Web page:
Whale diversity linked to climate and algae

The diversity of whale species living at any given time period correlates with the evolution and diversification of diatoms–tiny, abundant algae that live in the ocean, according to a recent study.

A paper by researchers at George Mason University and the University of Otago in New Zealand shows a strong link between the diversity of organisms at the bottom of the food chain and the diversity of mammals at the top, George Mason University said in a news statement.

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NGS illustration of humpack whales by Richard Ellis

In the paper “Climate, Critters, and Cetaceans: Cenozoic Drivers of the Evolution of Modern Whales,” which was published in the latest issue of the journal Science, Mark D. Uhen, a geologist at Mason, and co-author Felix G. Mark of Otago show that the more kinds of diatoms living in a time period, the more kinds of whales there are.

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NGS illustration of pygmy right whales by Else Bostelmann

“Looking at thousands of published accounts of whale fossil records, the researchers assembled the records in a database to analyze and pinpoint the various fossils,” Mason said. “The fossil records show a direct link between the productivity of the ocean and the variety of whale fossils.”

The researchers also found a correlation between global changes in climate and fossil variety.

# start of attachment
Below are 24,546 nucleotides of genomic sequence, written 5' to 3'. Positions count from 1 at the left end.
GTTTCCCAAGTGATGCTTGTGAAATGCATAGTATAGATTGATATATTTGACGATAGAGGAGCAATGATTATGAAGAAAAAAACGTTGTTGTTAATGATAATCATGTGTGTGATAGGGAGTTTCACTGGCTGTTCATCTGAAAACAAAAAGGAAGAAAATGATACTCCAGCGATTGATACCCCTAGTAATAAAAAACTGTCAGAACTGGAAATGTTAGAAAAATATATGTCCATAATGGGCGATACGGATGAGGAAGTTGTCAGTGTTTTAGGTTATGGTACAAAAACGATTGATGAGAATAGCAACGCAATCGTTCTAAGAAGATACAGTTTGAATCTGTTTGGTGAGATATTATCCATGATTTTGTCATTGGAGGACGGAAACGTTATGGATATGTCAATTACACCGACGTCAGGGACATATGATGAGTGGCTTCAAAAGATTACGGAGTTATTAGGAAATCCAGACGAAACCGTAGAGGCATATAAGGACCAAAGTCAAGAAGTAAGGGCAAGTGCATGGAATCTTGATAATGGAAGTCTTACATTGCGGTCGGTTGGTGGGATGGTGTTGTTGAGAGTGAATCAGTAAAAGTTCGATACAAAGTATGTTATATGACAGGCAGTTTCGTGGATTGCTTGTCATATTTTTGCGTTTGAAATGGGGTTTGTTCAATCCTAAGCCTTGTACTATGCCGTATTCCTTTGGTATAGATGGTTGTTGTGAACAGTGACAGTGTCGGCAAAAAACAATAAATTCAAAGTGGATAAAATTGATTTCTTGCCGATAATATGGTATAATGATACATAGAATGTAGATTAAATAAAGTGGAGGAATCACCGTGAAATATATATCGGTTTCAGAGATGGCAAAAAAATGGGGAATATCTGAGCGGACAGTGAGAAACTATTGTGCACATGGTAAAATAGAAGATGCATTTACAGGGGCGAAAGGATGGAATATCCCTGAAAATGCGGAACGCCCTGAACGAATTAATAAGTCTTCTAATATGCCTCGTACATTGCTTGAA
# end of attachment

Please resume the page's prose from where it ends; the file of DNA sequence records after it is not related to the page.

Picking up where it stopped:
“Modern cetaceans, a poster child of evolution, play an important role in the ocean ecosystem as apex predators and nutrient distributors, as well as evolutionary “stepping stones” for the deep sea biota,” the authors say in the abstract of their paper.

“Previous studies suggested that the rise of diatoms as dominant marine primary producers and global temperature change were key factors in the evolution of modern whales,” they added. “Based on a comprehensive diversity data set, we show that much of observed cetacean paleodiversity can indeed be explained by diatom diversity in conjunction with variations in climate.”

“Diatoms and whales rose and fell in diversity together during the last 30 million years.”

“This study shows that if we look at the bottom of the food chain, it might tell you something about the top,” Uhen said. “Diatoms are key primary producers in the modern ocean, and thus help to form the base of the marine food chain. The fossil record clearly shows that diatoms and whales rose and fell in diversity together during the last 30 million years.”

This is the first time that such a correlation has been shown, Uhen said. “Though scientists in the past have tried to answer the question of how the modern diversity of whale and dolphins arise, this question has been difficult to answer. The fossil record might not truly reflect evolutionary history,” he said.

“Is it possible that the diversity of fossils we find through geological time might really just reflect the amount of preserved sedimentary rock paleontologists can search–the more rock there is, the more fossils we find? This comprehensive study has shown that the diversity of these fossils is in fact not driven by the sedimentary rock record.”

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NGS illustration of killer whales by Else Bostelmann

The researchers hope these findings will encourage other specialists to look at other animals with a similar narrow ecology to see if this link translates, the university said.

Uhen is a term assistant professor in Mason’s Department of Atmospheric, Oceanic and Earth Sciences and is an expert in marine mammal fossils. In the future, he hopes to conduct research on how the body size of whales changes over time, and how whales became the largest living organisms in the world.

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NGS illustration of blue whales by Larry Foster

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